How to Cook with Oregano

Where to Find Fresh Oregano?

Dried and ground oregano can be found in the spice section of almost any grocery store. Fresh oregano will be found in the herb section of the produce aisle.  Sometimes it’s sold by the bunch, sometimes smaller amounts are available in little plastic clamshells.

Oregano also grows very easily indoors in a pot, or in a garden and then you could just snip off a few leaves when you need it. 

How to Pick Fresh Oregano?

Good, fresh oregano should be fragrant and bright green in color.  You want to avoid oregano that looks brown, damp, or too dry.

Cooking With Oregano

Oregano is sold in both dried and fresh forms. Recipes call for the different kinds typically depending on when the seasonings are being added. Dried oregano is usually used earlier in the cooking process for a more consistent flavor, whereas fresh oregano is usually found in garnishes or added right at the end of the cooking process.   When fresh oregano is cooked, the flavor mellows and becomes more earthy.

How to Cook with Oregano

How to Store Oregano

Fresh oregano from your garden or the store should be put in an air-tight plastic bag in the refrigerator. It should last up to 3 days. If you put a damp paper towel in the bag with the oregano, the oregano can usually last for almost a week.

Dried oregano can be stored in a spice cabinet for up to 1 year.  

Also See How to Cook Other Fresh Herbs!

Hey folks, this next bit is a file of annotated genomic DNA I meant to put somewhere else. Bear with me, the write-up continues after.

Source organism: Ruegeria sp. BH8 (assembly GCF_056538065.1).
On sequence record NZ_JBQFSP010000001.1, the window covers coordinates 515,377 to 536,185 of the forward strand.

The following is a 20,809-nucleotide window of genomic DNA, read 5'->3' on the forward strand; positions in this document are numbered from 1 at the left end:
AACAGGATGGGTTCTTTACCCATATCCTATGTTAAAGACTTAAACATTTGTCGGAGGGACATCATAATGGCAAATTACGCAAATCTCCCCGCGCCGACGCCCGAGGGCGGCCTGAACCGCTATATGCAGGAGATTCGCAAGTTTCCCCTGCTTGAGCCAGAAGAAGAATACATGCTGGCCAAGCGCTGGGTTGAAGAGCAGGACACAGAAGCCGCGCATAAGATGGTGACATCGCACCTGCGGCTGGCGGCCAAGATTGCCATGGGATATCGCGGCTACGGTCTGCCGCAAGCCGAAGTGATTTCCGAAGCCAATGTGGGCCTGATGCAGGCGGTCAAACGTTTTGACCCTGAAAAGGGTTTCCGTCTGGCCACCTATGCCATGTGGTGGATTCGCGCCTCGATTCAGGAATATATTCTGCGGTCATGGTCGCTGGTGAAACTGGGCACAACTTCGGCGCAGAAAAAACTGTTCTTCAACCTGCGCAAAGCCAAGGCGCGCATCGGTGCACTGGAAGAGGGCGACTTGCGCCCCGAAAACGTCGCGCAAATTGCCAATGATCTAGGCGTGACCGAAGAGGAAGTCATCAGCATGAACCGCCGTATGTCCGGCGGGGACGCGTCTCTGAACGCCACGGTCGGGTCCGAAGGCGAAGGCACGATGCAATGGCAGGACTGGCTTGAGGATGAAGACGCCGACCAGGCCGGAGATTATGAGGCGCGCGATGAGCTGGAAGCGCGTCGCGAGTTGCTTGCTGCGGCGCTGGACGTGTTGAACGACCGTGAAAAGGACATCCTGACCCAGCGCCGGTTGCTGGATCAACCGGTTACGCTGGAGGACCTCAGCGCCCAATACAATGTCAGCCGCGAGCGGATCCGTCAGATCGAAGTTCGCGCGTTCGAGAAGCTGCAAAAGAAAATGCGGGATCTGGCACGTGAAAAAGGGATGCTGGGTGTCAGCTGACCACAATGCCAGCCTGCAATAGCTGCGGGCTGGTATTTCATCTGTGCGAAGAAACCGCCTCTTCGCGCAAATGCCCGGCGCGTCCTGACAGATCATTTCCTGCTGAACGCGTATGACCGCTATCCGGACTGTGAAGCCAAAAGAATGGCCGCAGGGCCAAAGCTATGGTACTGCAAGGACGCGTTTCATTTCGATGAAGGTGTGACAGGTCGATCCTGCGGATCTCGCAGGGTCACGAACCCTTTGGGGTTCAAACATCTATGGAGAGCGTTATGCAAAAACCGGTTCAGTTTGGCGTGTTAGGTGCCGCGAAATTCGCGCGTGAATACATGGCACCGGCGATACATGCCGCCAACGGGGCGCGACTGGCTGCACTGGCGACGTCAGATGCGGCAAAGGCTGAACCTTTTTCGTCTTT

Other Recipes with Fresh Herbs:

9 Fresh Oregano Recipes

Try these recipes using fresh oregano.

Roasted Asparagus with Creamy Mustard-Oregano Sauce / Mia / Katie Workman / themom100.com

Roasted Asparagus with Creamy Mustard-Oregano Sauce

While the asparagus are in the oven, you’re whipping up this simple sauce.

Creamy Tuscan Chicken

Creamy Tuscan Chicken

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Classic Greek Salad

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Garlic Oregano Monkey Bread

Garlic Oregano Monkey Bread

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Pasta with Fresh Heirloom Tomato Sauce / Photo by Kerri Brewer / Katie Workman / themom100.com

Pasta with Fresh Heirloom Tomato Sauce

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Bacon, Fresh Corn and Oregano Cornbread / Katie Workman / themom100.com / Photo by Cheyenne Cohen

Bacon, Fresh Corn and Oregano Cornbread

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Greek Turkey Burgers

Greek Turkey Burgers

Feta and spinach and olives turn these into anything-but-boring turkey burgers.

Baked Ziti

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The classic baked pasta dish with lots of cheese, perfect for a cold weather dinner with family and friends.

Slow Cooked Herbed Leg of Lamb with Fresh Herb and Arugula Salad

Slow Cooked Herbed Leg of Lamb with Fresh Herb and Arugula Salad

A tangle of fresh greens play so beautifully against rich lamb. This is a very impressive main dish, and not hard at all.